Tag Archives: Achaemenid Empire

Frederick E. Brenk on Plutarch, Religious Thinker and Biographer

Lanzillotta, Lautaro Roig with the collaboration of Luisa Lesage (eds.). 2017. Frederick E. Brenk on Plutarch, Religious Thinker and Biographer. Leiden: Brill.

Household and Family Religion in Persian-Period Judah

Gallarreta, Jose E. Balcells. 2017. Household and Family Religion in Persian-Period Judah: An Archaeological Approach (Ancient Near East Monographs 18), SBL Press.

Balcells Gallarreta investigates the ritual artifacts from Persian period Tell en-Nasbeh in their original contexts, as a case study that provides a deeper understanding of the religious ideas and practices of households in Persian period Judah. Unlike previous scholarship that focused on official or state religion, he utilizes archaeology of religion and domestic contexts to reveal the existence of household religion and rituals in Persian period Tell en-Nasbeh, along with other contemporary sites in Yehud. Archaeological data from Tell en-Nasbeh and other sites in the Shephelah region of Yehud demonstrate that family and household rituals and religion were practiced in Persian period Judah.

José E. Balcells Gallarreta is Assistant Professor at Universidad Interamericana de Puerto Rico, where he focuses on Hebrew Bible and Near Eastern archaeology.

Achaemenid Anatolia

International Symposium
Achaemenid Anatolia: Persian Presence and Influence in the Western Satrapies 546–330 BC
7–8 September 2017
The Swedish Research Institute in Istanbul,

The symposium explores the political, cultural, social, religious and scientific developments in Anatolia during the Achaemenid period. Anatolia was incorporated into the Persian Achaemenid Empire in the middle of the 6th century BC as a result of Cyrus the Great’s conquests and the region was under Persian rule until the end of the Empire, in 330. The period is characterized by a lively exchange between Persians, Greeks and other peoples in areas such as trade, art, architecture, science and religion. Anatolia also served as an important mediator of eastern culture, philosophy and teachings to Athens, a process that was crucial for the continuity in culture development in antiquity.
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Stone Vessels in the Near East during the Iron Age and the Persian Period

Squitieri, Andrea . 2017. Stone Vessels in the Near East during the Iron Age and the Persian Period. (Archaeopress Ancient Near Eastern Archaeology 2). Oxford: Archaeopress.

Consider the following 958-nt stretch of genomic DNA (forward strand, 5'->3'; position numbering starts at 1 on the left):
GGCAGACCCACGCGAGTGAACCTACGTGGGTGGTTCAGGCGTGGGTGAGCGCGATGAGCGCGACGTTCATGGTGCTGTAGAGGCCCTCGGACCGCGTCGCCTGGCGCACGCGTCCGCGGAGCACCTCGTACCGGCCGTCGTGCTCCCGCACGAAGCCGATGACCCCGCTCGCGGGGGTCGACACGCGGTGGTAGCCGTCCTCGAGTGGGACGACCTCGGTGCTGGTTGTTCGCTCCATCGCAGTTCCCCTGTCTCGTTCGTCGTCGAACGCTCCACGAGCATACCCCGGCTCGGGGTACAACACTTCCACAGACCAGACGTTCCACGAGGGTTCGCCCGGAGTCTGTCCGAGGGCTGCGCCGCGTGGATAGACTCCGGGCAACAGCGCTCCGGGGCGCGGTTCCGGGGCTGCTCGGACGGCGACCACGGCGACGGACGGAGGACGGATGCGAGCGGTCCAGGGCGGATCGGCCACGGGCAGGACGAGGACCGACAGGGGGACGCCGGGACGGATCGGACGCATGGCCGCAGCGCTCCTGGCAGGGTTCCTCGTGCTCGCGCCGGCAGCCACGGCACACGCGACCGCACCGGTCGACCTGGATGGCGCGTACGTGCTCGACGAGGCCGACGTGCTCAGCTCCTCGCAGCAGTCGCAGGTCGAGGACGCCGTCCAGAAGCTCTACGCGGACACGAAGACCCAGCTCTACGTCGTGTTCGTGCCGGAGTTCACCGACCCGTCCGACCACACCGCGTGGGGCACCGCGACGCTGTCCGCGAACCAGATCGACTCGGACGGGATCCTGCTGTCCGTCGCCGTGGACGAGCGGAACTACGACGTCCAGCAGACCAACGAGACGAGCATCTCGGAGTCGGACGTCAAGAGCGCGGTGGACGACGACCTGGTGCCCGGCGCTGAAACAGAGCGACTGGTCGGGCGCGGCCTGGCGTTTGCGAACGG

This book focuses on the characteristics and the development of the stone vessel industry in the Near East during the Iron Age and the Persian period (c. 1200 – 330 BCE). Three main aspects of this industry are investigated. First, the technology behind the manufacture of stone vessels, the tools and techniques, and how these changed across time. Second, the mechanisms of exchange of stone vessels and how these were affected by the changing political landscape through time. Third, the consumption patterns of stone vessels in both elite and non-elite contexts, and how these patterns changed through time. The aim is to evaluate how the formation of new regional states, occurred in the Iron Age I-II, and their subsequent inclusion within large-scale empires, in the Iron Age III and Persian period, transformed the Near Eastern societies by exploring how the stone vessel industry was affected by these transformations. For the period and area under analysis, such a comprehensive study of stone vessels, covering a wide area and connecting this industry to the broader socioeconomic and political landscapes, has never been attempted before.

Regional History and the Coin Finds from Assur: From the Achaemenids to the Nineteenth Century

Butcher, Kevin & Heidemann, Stefan. 2017. Regional History and the Coin Finds from Assur: From the Achaemenids to the Nineteenth Century. (Wissenschaftliche Veröffentlichungen der Deutschen Orient-Gesellschaft 148). Wiesbaden: Harrassowitz Verlag.

In July 1914, the excavation of one of the most significant capitals in human history, Assur, ended successfully. After a division of finds, the objects were dispatched to Berlin on the eve of the First World War. Assur is currently the most important reference site for coin finds in northern Iraq. They constitute an independent source for the history of the settlement, the Tigris region, and for coin circulation after the fall of the Assyrian empire in 614 BC, from the Achaemenid to the late Ottoman empire. These coin finds fill an important gap in the history of Assur, whose name in the post-Assyrian period is hardly attested to. For the Arsacid period, the coin finds highlight the surprising permeability of the border from the Roman provinces to Arsacid north-eastern Mesopotamia.